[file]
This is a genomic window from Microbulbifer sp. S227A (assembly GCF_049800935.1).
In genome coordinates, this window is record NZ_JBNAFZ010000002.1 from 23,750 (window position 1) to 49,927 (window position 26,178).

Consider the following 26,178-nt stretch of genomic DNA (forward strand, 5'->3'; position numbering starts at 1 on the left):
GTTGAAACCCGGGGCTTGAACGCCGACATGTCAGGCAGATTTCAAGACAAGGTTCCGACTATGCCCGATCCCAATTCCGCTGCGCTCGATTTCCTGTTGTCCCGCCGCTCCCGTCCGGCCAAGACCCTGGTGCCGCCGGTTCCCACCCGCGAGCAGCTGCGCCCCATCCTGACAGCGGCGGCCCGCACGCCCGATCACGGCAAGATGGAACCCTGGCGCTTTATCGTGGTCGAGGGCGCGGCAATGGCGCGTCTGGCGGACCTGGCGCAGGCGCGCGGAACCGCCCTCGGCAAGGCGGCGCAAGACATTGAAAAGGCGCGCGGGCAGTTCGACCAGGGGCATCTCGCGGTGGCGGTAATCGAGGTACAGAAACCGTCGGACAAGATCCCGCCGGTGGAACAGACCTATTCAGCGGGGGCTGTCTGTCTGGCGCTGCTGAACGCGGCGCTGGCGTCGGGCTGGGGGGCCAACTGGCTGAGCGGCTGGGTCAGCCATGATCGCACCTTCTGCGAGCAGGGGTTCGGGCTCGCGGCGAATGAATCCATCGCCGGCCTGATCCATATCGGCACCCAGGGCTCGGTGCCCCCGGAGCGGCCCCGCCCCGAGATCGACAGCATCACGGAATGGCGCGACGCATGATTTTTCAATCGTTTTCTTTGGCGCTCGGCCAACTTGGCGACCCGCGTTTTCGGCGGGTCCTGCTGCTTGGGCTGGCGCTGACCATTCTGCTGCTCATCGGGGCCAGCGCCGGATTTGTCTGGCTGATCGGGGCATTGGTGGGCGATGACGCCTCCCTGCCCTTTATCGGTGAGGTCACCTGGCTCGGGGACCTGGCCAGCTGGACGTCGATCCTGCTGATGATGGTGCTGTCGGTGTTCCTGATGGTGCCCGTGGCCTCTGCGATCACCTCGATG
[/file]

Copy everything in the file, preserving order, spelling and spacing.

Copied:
This is a genomic window from Microbulbifer sp. S227A (assembly GCF_049800935.1).
In genome coordinates, this window is record NZ_JBNAFZ010000002.1 from 23,750 (window position 1) to 49,927 (window position 26,178).

Consider the following 26,178-nt stretch of genomic DNA (forward strand, 5'->3'; position numbering starts at 1 on the left):
GTTGAAACCCGGGGCTTGAACGCCGACATGTCAGGCAGATTTCAAGACAAGGTTCCGACTATGCCCGATCCCAATTCCGCTGCGCTCGATTTCCTGTTGTCCCGCCGCTCCCGTCCGGCCAAGACCCTGGTGCCGCCGGTTCCCACCCGCGAGCAGCTGCGCCCCATCCTGACAGCGGCGGCCCGCACGCCCGATCACGGCAAGATGGAACCCTGGCGCTTTATCGTGGTCGAGGGCGCGGCAATGGCGCGTCTGGCGGACCTGGCGCAGGCGCGCGGAACCGCCCTCGGCAAGGCGGCGCAAGACATTGAAAAGGCGCGCGGGCAGTTCGACCAGGGGCATCTCGCGGTGGCGGTAATCGAGGTACAGAAACCGTCGGACAAGATCCCGCCGGTGGAACAGACCTATTCAGCGGGGGCTGTCTGTCTGGCGCTGCTGAACGCGGCGCTGGCGTCGGGCTGGGGGGCCAACTGGCTGAGCGGCTGGGTCAGCCATGATCGCACCTTCTGCGAGCAGGGGTTCGGGCTCGCGGCGAATGAATCCATCGCCGGCCTGATCCATATCGGCACCCAGGGCTCGGTGCCCCCGGAGCGGCCCCGCCCCGAGATCGACAGCATCACGGAATGGCGCGACGCATGATTTTTCAATCGTTTTCTTTGGCGCTCGGCCAACTTGGCGACCCGCGTTTTCGGCGGGTCCTGCTGCTTGGGCTGGCGCTGACCATTCTGCTGCTCATCGGGGCCAGCGCCGGATTTGTCTGGCTGATCGGGGCATTGGTGGGCGATGACGCCTCCCTGCCCTTTATCGGTGAGGTCACCTGGCTCGGGGACCTGGCCAGCTGGACGTCGATCCTGCTGATGATGGTGCTGTCGGTGTTCCTGATGGTGCCCGTGGCCTCTGCGATCACCTCGATG